Bond: “The fact that Lightspeed has hundreds of active partners shows that the program is a success. What is your secret to find the right Partners?”

Peter: “First of all, because we know where we need partners and for what reason, we can target them specifically with a strong value proposition: Selling our solutions increases the quality of their own service/product, it helps them generate more revenue, their clients will perform better using our solutions and by selling our solution they can target more (potential) clients. 

Second, to further ensure the success of the Partnership, you can’t forget that a Partnership is a two way street. Honesty and being clear on what is expected from the Partnership from the start is vital. We know what we can bring Partners and are committed to that, but our partners also know our expectations and should also commit to this before we get started.”

Bond: “Finding the right partners is one thing. Can you share some other examples of what you think makes the program this successful?”

Peter: “There are multiple factors for success or course, but treating our Partnership Program as a product and ensuring success for our partners are the main drivers.

Internally, we approach the recruitment of new partners as a sales process: We have KPIs and targets in place and developed a clear  sales strategy based on the facts mentioned earlier. This process ensures a steady flow of new partners that are a good fit for Lightspeed and who are aware of the benefits and expectations of the Partnership.

After we signed a new partner, each partner is taken care of by our Partnerships team, who ensures our partners get everything they need. All the necessary actions are taken to enable success for our partners, as a regular Customer Success Managers does for regular clients. This is crucial, because in the end only successful partners lead to a successful program.”

Bond: “We assume you try new things to improve the success of the program and stay ahead of the curve. What have you tried so far and how did this work out?”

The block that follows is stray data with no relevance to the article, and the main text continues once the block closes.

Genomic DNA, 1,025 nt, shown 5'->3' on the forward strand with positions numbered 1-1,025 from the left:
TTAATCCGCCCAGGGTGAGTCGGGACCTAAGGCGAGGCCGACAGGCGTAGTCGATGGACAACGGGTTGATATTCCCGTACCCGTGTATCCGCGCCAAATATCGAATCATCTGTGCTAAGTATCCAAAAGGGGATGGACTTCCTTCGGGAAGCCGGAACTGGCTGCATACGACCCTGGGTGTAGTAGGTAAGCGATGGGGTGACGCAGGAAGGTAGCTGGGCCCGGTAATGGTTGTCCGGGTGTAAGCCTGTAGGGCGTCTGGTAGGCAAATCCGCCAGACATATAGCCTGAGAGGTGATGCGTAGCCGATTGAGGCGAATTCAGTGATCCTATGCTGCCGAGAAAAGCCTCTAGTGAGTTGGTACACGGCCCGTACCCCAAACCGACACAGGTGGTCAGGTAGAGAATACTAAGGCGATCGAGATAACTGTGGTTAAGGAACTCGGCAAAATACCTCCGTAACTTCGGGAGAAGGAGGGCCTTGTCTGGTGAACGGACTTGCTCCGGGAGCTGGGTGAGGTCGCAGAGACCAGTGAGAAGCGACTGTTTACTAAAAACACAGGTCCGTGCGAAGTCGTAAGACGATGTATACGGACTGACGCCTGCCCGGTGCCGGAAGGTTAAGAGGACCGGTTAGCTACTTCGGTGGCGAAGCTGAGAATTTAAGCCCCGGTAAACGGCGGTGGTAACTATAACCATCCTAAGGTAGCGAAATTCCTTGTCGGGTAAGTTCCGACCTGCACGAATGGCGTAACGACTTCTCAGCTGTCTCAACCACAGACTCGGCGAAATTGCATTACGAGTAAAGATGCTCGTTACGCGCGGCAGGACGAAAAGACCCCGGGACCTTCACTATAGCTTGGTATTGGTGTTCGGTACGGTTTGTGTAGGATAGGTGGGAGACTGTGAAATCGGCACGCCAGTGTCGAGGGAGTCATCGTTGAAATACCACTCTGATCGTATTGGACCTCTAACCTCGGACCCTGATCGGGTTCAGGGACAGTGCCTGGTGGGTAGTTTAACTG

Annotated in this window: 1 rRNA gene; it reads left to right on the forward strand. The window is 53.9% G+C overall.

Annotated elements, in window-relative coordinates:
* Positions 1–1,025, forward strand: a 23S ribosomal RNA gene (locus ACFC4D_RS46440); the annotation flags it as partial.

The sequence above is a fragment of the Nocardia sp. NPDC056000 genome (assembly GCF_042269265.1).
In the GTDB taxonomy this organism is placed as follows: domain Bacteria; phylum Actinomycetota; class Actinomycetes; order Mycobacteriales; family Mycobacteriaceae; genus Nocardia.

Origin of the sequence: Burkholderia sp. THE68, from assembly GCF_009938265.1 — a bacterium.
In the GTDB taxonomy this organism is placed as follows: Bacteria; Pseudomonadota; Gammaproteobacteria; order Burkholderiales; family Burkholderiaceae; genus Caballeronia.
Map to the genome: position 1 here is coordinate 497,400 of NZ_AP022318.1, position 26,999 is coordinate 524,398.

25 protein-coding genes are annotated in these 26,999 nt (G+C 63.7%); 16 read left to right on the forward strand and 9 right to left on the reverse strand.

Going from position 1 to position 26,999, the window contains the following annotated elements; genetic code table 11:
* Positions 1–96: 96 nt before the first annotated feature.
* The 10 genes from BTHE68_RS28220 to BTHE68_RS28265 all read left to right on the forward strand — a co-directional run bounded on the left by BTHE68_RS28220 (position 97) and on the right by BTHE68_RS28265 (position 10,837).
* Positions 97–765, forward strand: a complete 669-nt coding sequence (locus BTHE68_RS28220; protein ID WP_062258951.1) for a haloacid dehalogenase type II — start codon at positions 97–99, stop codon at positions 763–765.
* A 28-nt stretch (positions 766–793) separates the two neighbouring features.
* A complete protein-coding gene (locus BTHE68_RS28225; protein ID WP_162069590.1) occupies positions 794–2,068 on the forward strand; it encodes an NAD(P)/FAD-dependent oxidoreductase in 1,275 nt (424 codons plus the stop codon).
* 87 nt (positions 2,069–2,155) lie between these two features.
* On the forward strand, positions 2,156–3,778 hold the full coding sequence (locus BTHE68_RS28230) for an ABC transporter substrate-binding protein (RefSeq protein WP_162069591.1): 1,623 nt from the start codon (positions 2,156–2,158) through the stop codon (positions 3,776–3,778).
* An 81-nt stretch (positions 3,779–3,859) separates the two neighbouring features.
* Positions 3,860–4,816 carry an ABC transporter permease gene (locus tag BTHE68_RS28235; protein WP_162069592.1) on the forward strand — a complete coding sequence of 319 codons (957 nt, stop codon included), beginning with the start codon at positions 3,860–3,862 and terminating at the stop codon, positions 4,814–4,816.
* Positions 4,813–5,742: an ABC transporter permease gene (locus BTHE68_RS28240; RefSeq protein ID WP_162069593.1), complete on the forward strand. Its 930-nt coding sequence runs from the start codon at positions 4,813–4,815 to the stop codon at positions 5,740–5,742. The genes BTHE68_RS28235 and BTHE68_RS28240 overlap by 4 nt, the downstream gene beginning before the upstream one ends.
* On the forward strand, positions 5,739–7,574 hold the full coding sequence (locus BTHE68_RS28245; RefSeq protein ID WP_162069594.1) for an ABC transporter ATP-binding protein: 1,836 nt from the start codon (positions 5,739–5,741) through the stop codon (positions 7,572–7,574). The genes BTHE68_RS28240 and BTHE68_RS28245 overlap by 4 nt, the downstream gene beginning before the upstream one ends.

Peter: “Lately I have been testing something that seems very promising. Probably everyone working in Partnerships can relate to the fact that not all partners are evenly successful all the time and sometimes they need a little help. I spotted that some partners had an amazing amount of opportunities, but they were not closing. So I decided to get someone from our Team to help our partner to close these deals.

It was a great success and I’ve decided to roll this out on a much larger scale, because at the bottom line, that is what it's all about, to get new clients.”

Bond: “A last favour to ask: After 2,5 years of leading a large and global Partnership team, you know what works and what doesn’t. Do you have any tips for companies thinking to start Partnerships or companies that want to scale their Partnership Program?”

Peter: “First of all, everyone should regard Partnerships for what it is, a way to generate revenue. So be clear on this and decide first on what you hope to get out of a partner program.

If you are just getting started, I advise you to start with as many Partners as possible. You need to make a name for yourself and partners are a great way for that to happen. But you also need to test and see what types of partners will work. If you’re too selective, it will take you too long to find “product-market fit” in terms of partners and you won’t accelerate revenue. In those early days, every deal is a deal and super important!

In case you already have a program in place and you are not seeing the results you wish, you should go back and clearly define what you want from your partners. Once this is clear, narrow down on quality over quantity. Look closely at your objectives and those of your partners: if they are not aligned, you will miss out on potential revenue.”